In the News
I was interviewed early this week by the local paper regarding the resignation of Pope Benedict XVI and the upcoming election of the new Pope. The article that was based on the interview appeared today in the Harrodsburg Herald on page 12A. For those without an access to the print or online issue of the Herald, I have reproduced the article below. I have to admit that it was difficult for this former reporter for a daily newspaper to ignore several rhetorical lapses; hence, my emendations to the original.
Local Church Weighs In on Pope Resignation
by Lauren Harris
Herald Staff; email@example.com
At 2 PM on Feb. 28 when Pope Benedict XVI’s resignation took effect, the bells of St. Andrew Catholic Church rang for eight minutes to commemorate the Pope’s eight years of papacy. The bells rang as a call to prayer in thanksgiving and to ask the Holy Spirit to guide the Church.
The Feb. 11 announcement of the Pope’s resignation took St. Andrew Catholic Church by surprise. Father Noel Zamora said, “It came as a shock to most everyone, because nobody [saw] it coming. The biggest shock is how historical this [was] going to be.”
Pope Benedict XVI is the first pope to resign in more than 600 years. Zamora said the St. Andrew congregation reaction ranged from complete confusion to later realizing the blessing that lies in the situation.
“The good thing is we started opening our history books and learning more. We are steeped in tradition and history, and this reassures us that during a time of transition we have something set up,” remarked Zamora.
Zamora continued by saying the pope’s resignation was a reminder of humility, adding, “While so many hold on to power, he gave it up.”
Zamora continued, “The Pope gave us an opportunity to witness to our Faith. Suddenly, people are asking about the Catholic Church, and this [allows] us to share. It is an invitation for us to study our [own] history.”
Zamora confirmed the Pope’s picture has been taken down in the Church and he is no longer mentioned in the Eucharistic Prayer. In the Pope’s absence, bittersweet sentiments have run through the St. Andrew’s community.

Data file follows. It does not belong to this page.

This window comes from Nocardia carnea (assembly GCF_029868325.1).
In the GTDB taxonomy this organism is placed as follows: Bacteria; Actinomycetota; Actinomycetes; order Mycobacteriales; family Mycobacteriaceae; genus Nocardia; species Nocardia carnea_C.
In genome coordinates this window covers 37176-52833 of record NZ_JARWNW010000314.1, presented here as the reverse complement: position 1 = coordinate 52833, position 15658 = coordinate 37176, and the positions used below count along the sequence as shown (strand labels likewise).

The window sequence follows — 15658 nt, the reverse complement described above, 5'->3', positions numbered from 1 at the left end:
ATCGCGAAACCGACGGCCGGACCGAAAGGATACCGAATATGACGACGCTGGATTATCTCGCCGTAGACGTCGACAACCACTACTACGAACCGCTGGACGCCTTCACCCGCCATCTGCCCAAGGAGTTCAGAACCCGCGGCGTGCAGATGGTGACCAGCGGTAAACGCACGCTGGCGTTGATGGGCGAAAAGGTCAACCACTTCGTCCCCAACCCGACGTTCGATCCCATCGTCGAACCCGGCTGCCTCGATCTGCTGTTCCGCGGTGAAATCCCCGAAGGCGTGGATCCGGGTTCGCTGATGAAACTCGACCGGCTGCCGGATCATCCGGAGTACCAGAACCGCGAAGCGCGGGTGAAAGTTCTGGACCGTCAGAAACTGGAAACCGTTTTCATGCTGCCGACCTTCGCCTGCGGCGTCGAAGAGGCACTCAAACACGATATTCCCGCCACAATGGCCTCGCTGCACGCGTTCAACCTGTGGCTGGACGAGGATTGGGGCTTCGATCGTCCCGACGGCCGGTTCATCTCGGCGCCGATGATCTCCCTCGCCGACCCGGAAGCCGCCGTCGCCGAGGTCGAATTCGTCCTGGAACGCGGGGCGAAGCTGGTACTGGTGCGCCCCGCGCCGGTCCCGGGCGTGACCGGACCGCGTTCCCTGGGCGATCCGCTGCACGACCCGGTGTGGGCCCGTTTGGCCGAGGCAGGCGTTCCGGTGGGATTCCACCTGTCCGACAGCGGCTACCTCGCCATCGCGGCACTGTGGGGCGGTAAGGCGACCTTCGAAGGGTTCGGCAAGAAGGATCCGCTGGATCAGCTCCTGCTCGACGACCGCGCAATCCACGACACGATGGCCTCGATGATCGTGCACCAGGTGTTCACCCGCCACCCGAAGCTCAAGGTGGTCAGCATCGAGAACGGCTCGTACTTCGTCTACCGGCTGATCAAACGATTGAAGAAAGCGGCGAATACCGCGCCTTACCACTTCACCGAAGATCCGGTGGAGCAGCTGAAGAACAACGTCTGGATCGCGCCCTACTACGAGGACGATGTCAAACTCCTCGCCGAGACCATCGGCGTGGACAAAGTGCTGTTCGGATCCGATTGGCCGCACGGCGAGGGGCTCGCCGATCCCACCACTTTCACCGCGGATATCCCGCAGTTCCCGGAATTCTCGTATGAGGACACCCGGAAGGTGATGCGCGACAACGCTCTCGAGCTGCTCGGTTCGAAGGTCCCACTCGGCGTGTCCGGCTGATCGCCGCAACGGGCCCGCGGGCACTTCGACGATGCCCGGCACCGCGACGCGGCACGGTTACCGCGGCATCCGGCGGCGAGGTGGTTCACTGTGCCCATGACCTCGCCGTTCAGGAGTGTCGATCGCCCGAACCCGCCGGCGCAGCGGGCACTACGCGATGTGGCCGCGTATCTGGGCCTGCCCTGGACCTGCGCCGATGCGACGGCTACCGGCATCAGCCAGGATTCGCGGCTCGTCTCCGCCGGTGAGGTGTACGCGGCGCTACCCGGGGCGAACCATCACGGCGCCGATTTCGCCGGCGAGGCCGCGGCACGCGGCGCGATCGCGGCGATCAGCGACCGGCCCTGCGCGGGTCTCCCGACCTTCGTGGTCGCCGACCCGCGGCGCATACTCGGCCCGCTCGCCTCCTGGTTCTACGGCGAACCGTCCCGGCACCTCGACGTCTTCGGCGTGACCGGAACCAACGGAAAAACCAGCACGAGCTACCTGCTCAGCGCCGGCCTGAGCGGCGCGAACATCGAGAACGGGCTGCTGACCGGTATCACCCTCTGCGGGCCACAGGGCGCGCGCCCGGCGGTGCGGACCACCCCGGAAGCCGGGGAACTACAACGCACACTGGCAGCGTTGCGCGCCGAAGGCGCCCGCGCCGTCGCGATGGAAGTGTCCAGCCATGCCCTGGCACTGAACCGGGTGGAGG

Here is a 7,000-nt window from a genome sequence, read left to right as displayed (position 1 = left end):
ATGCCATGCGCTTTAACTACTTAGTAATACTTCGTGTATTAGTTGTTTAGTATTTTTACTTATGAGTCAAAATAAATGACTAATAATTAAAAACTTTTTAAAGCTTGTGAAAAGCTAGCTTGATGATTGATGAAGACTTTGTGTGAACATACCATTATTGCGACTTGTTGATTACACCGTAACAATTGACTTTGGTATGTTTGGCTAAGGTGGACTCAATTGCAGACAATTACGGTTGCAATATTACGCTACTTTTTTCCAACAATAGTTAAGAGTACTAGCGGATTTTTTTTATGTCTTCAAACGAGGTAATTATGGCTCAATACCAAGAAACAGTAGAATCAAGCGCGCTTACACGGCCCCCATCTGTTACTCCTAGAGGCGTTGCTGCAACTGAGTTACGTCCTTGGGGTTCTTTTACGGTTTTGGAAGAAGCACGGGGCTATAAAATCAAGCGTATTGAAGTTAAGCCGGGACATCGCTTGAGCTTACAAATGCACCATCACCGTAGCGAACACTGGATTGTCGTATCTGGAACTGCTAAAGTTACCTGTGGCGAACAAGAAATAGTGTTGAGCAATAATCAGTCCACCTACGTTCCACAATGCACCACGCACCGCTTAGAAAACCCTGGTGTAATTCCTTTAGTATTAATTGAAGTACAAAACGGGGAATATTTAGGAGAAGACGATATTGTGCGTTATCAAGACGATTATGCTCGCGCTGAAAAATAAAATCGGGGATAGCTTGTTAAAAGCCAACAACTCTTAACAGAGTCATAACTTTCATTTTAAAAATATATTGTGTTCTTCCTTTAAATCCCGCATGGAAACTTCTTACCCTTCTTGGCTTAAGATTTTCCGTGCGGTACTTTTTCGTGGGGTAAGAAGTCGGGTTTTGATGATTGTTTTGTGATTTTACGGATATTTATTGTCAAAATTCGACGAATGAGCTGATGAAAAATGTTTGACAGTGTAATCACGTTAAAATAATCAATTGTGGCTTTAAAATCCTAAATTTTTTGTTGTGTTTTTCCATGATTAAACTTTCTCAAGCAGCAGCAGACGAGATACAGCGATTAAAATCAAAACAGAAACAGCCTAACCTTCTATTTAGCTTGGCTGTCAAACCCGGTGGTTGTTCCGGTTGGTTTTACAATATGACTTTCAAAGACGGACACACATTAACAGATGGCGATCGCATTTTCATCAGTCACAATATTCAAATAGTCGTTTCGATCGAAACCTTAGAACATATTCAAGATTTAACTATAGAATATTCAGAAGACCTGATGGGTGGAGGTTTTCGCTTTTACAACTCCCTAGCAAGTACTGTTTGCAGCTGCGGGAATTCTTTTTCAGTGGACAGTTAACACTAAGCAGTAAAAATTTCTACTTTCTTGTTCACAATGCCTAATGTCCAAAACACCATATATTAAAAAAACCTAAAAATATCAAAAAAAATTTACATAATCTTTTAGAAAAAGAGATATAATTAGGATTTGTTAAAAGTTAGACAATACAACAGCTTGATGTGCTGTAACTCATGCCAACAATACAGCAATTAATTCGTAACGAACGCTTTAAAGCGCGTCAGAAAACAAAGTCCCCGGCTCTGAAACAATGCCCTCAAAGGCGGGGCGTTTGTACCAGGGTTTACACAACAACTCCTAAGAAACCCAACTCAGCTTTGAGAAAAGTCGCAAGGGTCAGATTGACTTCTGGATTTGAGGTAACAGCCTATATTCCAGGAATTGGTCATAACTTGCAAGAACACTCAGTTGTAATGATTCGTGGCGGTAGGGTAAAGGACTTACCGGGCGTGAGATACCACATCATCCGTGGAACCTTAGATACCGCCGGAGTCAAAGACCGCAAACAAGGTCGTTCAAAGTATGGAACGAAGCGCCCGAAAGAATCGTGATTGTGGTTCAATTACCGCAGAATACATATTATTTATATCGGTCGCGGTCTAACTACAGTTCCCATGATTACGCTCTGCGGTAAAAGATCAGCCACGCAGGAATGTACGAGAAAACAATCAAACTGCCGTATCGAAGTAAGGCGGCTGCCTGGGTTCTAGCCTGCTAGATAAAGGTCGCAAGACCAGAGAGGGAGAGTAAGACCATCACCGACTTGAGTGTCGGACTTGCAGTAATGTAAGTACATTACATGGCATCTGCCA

“It’s a strong feeling. This is something we haven’t quite experienced as a Church,” said Zamora. “It’s bittersweet. We are grateful for everything he has done, but also gotten used to his service.”
When asked, Zamora did not mention a specific [cardinal] whom he or the Church would like to see elected, but he coyly replied with a Roman saying, “He who enters the conclave a Pope leaves it a cardinal.” Zamora continued, “This is a reminder that as much as we may want this person or that person, when it comes to the election, [His] will be done on earth as it is in Heaven. It is God’s will, not [what we] want.”
Zamora concluded by saying, “To be Pope is a very demanding, grueling job. We need someone with the strength and stamina not only to preach but to live the Gospel as an example for all of us.”
In advance of Holy Week, March 25-29, St. Andrew Catholic Church will hold Mass on Friday, March at 11 AM to gather in prayer for the election. Zamora hopes the election will begin on March 11, emphasizing the urgency which comes from the fact that Holy Week is fast approaching.
Holy Week is the week preceding Easter and the final week of Lent. Holy Week begins with Palm Sunday and end with Holy Saturday, the day before Easter Sunday.
“Personally, I find this to be an exciting time. What we are experiencing, some only read about in history books. We are experiencing a rediscovery of forgotten tradition,” remarked Zamora.